In essence, our courts are hopeless in terms of protecting our children and the future of Education. We must look to the court of public opinion for the help we need to have effective and safe schools. Our courts have decided that to assume our school officials are doing their job remains sufficient when EducRAT$ are robbing us blind, literally and figuratively. We need to vote in a president who comprehends and embraces this, regardless of party, since the foundation of our nation rests on Education, and what it is resting on is infested with corruption. We still have time. I am working hard to get my book published soon to help people see the truth about Education and establish a voice above this pretense that has kept the truth from being public.
I lost my job and my case because I stood up for my students; I spoke to ensure that my administrators followed the law and stopped harming children and this country provided me no ability to show what my administrators and board did to silence me. Many other teachers are in the same position. I believed it was time we forced our courts to tell us whether they agree with EducRAT$ and believe that the laws do not apply to Education, so I took my case to the highest court for a definitive answer. We now have our answer.
Although the Supreme Court reviewed Dred Scott rather than denied hearing it, I have renamed my case the Dread School case, because both were economic decisions that disregarded our Constitution. In Dred Scott, the U.S. Supreme Court held that African Americans were an underclass; in Dread School, the Illinois Appellate Court held, unpublished, that teachers are an underclass, and the U.S. Supreme Court authorized denying teachers their rights by allowing this unpublished ruling to stand. Dread School says everyone needs to dread schools – teachers, parents, children, and citizens. If you ever refer to it in letters to officials or the media, call it the Dread School case since it will deliver our message. And do refer to it since it represents the truth, something we need to set us free.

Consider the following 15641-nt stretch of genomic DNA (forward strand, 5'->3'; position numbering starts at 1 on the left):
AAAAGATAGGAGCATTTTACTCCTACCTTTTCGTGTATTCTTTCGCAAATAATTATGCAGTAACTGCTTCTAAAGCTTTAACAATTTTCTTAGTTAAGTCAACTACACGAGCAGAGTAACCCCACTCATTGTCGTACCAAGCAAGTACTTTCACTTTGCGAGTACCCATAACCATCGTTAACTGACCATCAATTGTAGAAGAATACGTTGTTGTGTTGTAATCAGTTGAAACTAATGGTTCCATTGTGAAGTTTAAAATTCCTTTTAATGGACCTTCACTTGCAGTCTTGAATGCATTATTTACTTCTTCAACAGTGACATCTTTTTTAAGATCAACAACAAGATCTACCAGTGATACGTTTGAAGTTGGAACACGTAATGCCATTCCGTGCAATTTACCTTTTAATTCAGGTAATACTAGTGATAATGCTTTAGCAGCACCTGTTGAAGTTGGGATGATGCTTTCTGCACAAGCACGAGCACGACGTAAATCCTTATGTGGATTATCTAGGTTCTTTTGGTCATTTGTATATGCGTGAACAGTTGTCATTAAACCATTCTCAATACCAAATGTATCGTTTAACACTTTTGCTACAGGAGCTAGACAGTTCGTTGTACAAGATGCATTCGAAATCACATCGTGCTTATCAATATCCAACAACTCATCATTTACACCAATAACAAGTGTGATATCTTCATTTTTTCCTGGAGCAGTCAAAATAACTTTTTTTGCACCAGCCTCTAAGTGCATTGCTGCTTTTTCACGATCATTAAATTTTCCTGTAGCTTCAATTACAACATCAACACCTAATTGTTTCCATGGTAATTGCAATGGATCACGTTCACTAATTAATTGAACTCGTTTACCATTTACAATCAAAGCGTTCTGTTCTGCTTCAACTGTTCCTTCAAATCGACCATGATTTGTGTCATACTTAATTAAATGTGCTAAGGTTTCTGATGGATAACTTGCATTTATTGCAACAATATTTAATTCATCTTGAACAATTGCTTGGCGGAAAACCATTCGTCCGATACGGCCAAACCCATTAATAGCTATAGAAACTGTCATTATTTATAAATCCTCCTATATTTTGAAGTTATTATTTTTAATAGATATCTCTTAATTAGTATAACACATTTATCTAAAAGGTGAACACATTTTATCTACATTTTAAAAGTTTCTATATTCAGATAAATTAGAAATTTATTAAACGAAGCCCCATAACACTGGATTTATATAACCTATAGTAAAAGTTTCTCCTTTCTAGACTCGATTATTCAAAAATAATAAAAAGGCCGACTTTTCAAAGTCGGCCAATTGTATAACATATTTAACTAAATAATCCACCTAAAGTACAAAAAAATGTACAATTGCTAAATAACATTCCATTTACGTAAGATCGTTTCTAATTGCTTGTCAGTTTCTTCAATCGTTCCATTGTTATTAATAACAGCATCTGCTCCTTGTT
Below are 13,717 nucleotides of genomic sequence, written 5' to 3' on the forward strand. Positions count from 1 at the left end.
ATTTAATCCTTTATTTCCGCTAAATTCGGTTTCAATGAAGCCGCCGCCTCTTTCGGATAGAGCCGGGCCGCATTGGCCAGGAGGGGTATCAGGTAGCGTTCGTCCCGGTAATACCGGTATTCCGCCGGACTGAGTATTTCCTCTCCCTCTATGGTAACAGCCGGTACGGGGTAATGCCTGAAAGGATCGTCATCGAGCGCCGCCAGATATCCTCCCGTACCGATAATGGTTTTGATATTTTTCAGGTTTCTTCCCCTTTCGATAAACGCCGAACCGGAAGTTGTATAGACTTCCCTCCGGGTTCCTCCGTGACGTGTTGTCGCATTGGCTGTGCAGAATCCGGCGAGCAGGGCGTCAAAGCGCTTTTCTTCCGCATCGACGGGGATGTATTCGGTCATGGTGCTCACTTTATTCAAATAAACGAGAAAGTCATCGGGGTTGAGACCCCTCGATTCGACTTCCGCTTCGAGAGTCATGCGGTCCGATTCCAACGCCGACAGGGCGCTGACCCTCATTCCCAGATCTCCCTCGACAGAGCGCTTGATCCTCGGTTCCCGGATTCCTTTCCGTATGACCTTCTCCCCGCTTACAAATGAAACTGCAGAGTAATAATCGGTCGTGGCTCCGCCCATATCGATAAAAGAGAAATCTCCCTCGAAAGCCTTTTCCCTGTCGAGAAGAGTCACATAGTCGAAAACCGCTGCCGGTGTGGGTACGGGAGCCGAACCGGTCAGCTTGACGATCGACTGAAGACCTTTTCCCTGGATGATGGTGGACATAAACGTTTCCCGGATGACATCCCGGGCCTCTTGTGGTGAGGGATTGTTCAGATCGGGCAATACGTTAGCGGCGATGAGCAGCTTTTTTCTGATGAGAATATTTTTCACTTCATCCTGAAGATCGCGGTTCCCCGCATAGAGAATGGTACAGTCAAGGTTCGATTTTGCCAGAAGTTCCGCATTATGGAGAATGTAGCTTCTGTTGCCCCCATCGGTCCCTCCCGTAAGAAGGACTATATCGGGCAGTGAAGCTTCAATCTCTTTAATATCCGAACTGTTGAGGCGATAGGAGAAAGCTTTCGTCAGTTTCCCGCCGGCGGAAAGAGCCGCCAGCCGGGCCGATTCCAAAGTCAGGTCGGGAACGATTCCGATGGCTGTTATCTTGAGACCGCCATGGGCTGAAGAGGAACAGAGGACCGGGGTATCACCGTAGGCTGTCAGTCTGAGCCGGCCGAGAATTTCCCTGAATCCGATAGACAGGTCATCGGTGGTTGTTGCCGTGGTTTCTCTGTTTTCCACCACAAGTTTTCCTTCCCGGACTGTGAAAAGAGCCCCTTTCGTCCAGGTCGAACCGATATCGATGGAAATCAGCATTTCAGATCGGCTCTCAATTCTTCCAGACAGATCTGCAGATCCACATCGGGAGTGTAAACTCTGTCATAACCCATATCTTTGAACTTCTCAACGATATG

Parents need to know that teachers have little to no power so parents will recognize and blame the real problem, EducRAT$, as well as protect their own children since teachers cannot protect their students while under the control of EducRAT$ who worship power and perks while pretending to care about children. Too many children are in harm’s way unbeknownst to parents. Taxpayers need to know that taxation without representation is occurring within Education since that which ensures our nation’s adherence to our society’s agreed upon values – our laws, which are our codified principles – are not being enforced when it comes to EducRAT$. (Not all school boards and administrations are EducRAT$, but far too many are; parents and taxpayers must become alert to school boards and administrations that dispose of quality teachers unethically and unlawfully, not only for the act of teacher abuse, but for what lurks behind EducRAT$’ failure to protect children’s rights. We all know that quality teachers are the backbone of a good Education. Thus, removing these teachers signals an improper agenda.)